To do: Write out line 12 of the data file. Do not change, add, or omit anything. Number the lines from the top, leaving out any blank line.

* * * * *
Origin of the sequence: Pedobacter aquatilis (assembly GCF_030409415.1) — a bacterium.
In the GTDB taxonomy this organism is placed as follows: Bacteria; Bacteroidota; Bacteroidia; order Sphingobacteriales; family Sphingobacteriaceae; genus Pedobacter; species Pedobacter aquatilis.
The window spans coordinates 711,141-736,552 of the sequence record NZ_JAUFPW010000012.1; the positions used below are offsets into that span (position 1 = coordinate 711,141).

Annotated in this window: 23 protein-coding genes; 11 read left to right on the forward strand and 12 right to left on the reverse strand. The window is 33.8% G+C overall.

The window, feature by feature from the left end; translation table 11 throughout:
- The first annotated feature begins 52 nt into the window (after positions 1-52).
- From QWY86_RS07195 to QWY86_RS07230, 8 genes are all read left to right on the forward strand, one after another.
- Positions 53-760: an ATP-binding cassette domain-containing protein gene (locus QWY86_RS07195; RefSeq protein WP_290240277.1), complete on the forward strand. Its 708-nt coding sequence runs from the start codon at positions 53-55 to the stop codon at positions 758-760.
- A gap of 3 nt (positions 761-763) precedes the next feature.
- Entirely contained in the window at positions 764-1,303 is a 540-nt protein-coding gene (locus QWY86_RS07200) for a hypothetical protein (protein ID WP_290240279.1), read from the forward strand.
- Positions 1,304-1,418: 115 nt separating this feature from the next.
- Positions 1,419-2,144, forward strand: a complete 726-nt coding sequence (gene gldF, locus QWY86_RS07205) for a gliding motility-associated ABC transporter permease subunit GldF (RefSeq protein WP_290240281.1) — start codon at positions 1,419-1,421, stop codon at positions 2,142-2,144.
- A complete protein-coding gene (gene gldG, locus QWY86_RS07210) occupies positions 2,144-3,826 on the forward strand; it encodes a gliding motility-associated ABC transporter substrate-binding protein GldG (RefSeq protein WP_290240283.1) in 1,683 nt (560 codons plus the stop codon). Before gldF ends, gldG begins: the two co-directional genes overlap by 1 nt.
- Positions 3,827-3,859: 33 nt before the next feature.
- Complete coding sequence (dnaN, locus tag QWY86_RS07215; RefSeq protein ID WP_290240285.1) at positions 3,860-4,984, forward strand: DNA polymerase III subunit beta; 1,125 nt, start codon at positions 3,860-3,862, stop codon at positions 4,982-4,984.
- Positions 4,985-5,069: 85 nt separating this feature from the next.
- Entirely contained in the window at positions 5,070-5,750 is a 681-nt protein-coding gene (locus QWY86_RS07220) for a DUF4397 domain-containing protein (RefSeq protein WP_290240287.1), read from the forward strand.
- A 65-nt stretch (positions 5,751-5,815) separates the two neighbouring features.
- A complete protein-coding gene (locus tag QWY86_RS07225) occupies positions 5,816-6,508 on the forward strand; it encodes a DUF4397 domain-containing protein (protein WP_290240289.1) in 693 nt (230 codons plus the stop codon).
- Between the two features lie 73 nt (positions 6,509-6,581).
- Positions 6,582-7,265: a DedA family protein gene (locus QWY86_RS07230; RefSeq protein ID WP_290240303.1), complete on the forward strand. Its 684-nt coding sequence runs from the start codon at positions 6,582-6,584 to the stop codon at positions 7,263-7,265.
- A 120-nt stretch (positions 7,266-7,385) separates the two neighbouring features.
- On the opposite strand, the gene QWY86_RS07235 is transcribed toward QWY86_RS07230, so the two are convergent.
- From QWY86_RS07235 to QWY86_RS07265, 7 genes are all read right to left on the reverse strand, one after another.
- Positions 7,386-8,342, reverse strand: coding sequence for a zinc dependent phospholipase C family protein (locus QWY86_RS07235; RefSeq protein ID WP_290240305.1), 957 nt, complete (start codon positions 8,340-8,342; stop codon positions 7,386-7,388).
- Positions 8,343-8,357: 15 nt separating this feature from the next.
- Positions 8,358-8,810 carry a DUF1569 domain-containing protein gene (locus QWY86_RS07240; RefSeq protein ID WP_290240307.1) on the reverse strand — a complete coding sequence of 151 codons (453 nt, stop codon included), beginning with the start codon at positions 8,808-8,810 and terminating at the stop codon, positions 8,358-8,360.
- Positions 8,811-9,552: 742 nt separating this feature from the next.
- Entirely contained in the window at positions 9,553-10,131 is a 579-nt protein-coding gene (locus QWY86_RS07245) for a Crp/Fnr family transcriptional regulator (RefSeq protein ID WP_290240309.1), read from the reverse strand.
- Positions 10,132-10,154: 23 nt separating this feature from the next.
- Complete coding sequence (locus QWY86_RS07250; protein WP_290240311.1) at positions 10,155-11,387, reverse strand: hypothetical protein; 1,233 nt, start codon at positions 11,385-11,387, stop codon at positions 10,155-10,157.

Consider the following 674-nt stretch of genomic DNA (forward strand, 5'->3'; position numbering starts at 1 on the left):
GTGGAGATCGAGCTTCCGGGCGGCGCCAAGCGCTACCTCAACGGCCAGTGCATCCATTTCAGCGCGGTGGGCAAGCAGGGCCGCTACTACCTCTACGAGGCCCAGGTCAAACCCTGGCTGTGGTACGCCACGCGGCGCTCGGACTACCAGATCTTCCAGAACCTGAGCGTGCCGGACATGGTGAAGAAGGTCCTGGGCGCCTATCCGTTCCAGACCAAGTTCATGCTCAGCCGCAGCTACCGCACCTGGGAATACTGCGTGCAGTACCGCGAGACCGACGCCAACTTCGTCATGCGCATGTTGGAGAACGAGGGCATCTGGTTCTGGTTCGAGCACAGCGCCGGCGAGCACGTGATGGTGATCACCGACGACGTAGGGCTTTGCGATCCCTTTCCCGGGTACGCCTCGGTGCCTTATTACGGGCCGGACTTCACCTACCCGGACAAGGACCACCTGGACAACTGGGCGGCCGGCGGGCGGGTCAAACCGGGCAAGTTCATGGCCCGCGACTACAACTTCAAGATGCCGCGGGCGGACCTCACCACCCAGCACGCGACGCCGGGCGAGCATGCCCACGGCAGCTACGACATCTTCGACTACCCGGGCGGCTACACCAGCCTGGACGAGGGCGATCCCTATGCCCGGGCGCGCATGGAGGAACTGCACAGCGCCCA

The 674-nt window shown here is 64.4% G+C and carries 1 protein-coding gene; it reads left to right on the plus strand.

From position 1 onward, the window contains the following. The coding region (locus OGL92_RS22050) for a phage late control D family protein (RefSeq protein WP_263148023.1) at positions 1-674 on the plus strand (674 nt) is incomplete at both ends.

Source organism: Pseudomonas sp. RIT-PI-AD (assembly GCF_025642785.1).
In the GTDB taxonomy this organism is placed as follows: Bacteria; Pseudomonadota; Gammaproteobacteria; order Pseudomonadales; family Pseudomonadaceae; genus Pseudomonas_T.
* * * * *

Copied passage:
- Positions 1,419-2,144, forward strand: a complete 726-nt coding sequence (gene gldF, locus QWY86_RS07205) for a gliding motility-associated ABC transporter permease subunit GldF (RefSeq protein WP_290240281.1) — start codon at positions 1,419-1,421, stop codon at positions 2,142-2,144.